Small footprintKey Quote: “I want to call your attention to this: that God has got a good many children who have just barely got life, but not power for service.” ~Dwight L. Moody

For more Secret Place Secrets visit www.treasureinearthenvessels.net and follow the footprints.

1Luke 18:27; 21 Peter 1:16; 3Acts 1:8

 

An Invitation from my Big Brother July 17, 2013

Sometimes I feel that people, even Christians, view God as demanding, controlling, and a hard-taskmaster. Do you ever feel that way? Perhaps we have all at one time or another thought His commands are difficult, if not impossible, to keep. But how freeing to the soul who finally figures out that His commandments are indeed impossible to keep—in and of ourselves.

 

Yet, God in His great love for mankind made a way to satisfy His requirement for righteousness—He sent His Son to earth to keep those commandments for us.  And Jesus did just that—perfectly, completely, and fully!

 

When we accept Christ’s substitutionary punishment for ourselves (for not keeping the commandments), we enter into a new relationship with God. We become His children. It is then that Jesus, our Big Brother, invites us to live in fellowship with Him and our Heavenly Father; and just as the Holy Spirit enabled Jesus when He walked on earth, He also enables us.1

 

With that in mind, try seeing God’s commands through these lenses:

 

As God’s child, I am invited to abide in Jesus, not demanded.

As God’s child, I am enabled to keep His commandments, not required.

As God’s child, I have a choice to follow in Jesus’ footsteps, not a mandate.

 

In His invitation to “follow me,” Jesus encourages us to walk like Him, talk like Him, think like Him, have faith like Him, and please the Father like Him. In other words, we have a choice to be like Jesus or to be like the world.

 

Have you made your choice?  Are you living your choice? These are two very different questions. Many Christians believe they have made their choice, but are still not living their choice.

 

God created man with a “free-will” to love Him or not to love Him. God did not want to have relationships with robots, and we need only to look at human relationships to understand why. What we want is a mutual relationship with people who want a relationship with us. Anything less is undesirable.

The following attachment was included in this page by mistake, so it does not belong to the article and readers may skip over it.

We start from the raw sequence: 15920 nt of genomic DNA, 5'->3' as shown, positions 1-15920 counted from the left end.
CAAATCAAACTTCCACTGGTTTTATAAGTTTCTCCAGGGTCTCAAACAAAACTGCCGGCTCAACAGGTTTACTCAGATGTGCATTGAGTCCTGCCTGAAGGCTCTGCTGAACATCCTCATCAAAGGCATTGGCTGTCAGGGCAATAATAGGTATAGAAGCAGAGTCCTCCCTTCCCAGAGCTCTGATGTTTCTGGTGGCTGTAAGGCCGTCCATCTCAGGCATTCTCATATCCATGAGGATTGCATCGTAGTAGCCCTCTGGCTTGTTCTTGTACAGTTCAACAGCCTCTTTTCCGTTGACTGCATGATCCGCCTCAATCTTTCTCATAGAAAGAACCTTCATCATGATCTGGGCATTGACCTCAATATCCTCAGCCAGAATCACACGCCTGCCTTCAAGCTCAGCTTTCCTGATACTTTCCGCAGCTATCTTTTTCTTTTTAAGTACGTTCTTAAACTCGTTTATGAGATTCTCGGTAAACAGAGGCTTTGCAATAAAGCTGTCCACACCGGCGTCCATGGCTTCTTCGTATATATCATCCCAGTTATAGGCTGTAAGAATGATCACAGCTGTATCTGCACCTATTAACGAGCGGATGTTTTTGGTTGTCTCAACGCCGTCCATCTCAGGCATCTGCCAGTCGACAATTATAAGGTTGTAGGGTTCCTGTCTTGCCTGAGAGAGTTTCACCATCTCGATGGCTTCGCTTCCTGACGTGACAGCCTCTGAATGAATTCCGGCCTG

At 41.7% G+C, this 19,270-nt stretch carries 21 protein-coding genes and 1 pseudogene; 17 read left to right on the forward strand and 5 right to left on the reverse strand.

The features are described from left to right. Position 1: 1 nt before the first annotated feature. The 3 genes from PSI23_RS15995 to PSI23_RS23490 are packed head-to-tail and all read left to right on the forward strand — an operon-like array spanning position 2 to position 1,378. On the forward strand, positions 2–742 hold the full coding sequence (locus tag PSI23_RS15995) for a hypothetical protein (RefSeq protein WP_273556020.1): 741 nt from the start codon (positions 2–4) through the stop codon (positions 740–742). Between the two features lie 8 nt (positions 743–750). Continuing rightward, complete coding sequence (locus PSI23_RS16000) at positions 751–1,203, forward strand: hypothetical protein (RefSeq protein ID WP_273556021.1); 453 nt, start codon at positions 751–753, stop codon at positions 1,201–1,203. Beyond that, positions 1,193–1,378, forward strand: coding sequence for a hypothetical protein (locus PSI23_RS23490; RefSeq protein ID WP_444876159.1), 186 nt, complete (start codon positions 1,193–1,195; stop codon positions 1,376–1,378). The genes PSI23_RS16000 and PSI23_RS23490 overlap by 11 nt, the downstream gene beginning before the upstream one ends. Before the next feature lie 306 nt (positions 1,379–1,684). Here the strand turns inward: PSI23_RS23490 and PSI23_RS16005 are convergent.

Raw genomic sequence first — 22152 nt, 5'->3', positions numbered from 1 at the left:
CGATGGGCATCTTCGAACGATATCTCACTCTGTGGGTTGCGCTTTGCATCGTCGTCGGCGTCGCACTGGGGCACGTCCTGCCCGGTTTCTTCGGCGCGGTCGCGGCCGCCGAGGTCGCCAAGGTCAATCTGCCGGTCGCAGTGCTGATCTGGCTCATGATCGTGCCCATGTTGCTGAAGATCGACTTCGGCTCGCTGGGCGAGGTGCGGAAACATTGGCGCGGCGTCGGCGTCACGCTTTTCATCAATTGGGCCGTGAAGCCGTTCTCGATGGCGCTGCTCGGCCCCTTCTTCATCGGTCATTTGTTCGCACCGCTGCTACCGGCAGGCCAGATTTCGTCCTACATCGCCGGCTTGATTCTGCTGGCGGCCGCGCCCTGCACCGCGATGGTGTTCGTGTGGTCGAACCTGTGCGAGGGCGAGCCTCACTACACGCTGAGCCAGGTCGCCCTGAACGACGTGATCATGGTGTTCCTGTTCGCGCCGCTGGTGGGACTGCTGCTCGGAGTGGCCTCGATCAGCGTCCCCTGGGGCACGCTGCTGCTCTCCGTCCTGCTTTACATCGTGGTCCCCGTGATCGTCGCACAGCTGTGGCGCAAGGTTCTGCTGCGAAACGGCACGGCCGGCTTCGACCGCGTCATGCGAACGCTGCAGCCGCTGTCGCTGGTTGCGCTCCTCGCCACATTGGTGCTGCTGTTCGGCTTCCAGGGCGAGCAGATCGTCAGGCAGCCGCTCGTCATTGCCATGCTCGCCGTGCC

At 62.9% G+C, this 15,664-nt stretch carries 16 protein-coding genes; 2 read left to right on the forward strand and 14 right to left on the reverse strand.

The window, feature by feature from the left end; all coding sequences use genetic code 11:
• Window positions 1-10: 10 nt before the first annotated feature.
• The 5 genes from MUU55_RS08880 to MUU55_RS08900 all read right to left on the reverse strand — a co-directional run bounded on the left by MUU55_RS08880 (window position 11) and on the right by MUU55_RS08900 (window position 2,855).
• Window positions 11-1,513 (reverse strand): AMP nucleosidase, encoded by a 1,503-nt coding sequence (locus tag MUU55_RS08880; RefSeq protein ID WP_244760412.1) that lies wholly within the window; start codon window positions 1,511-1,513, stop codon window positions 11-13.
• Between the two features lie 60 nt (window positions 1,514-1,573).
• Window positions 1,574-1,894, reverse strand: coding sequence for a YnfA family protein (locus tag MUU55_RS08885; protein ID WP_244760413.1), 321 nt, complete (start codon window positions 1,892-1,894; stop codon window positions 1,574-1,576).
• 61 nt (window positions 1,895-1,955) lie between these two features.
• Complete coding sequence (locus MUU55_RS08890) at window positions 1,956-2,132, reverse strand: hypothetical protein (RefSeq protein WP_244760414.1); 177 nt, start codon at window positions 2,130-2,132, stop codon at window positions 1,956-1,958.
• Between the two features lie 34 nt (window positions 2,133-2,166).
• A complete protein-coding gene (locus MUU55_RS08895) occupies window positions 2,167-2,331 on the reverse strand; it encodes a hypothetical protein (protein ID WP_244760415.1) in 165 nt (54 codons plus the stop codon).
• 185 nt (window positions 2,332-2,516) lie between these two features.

What an amazing place to be—in mutual and desired relationship with God Almighty!

 

How do we treat that amazing relationship? Is it mostly a one-way street: we ask and God gives? Again, we can look at human relationships to see a clearer picture. Do parents want children who become ungrateful demanders of things, but don’t spend time with them? Not!

 

God has much to give us that we both need and want—love, peace, and protection, to name a few. Sounds much like the things children need and want from their parents. Yet parents also have needs and wants from their children—love, respect, and appreciation. This kind of two-way relationship is what we all desire, and it is the same with God.

 

Consider this: We are invited to be the children of God—children who receive from their Heavenly Father and children who give back to their Heavenly Father. When we see it in this light, there is no place for words like demanding, controlling, or hard-taskmaster. They simply do not fit.

 

What happy children we can be! That is, once we understand and experience what Jesus made possible for us: the power to become the sons and daughters of God,2 joint-heirs with Jesus,3 and members of the household of God.4

 

Come to think of it, I am a happy member of the great household of God with an amazing Big Brother who modeled perfect sonship for me. It is my privilege and birthright to follow in His footsteps. How about you—are you a happy child of God? You can be. ~Janie Kellogg

 

1John 14:16-21; 2John 1:12; 3Romans 8:17; 4Ephesians 2:19

 

A Mystery Revealed June 29, 2013

Filed under: Christian Growth — Janie Kellogg @ 2:25 pm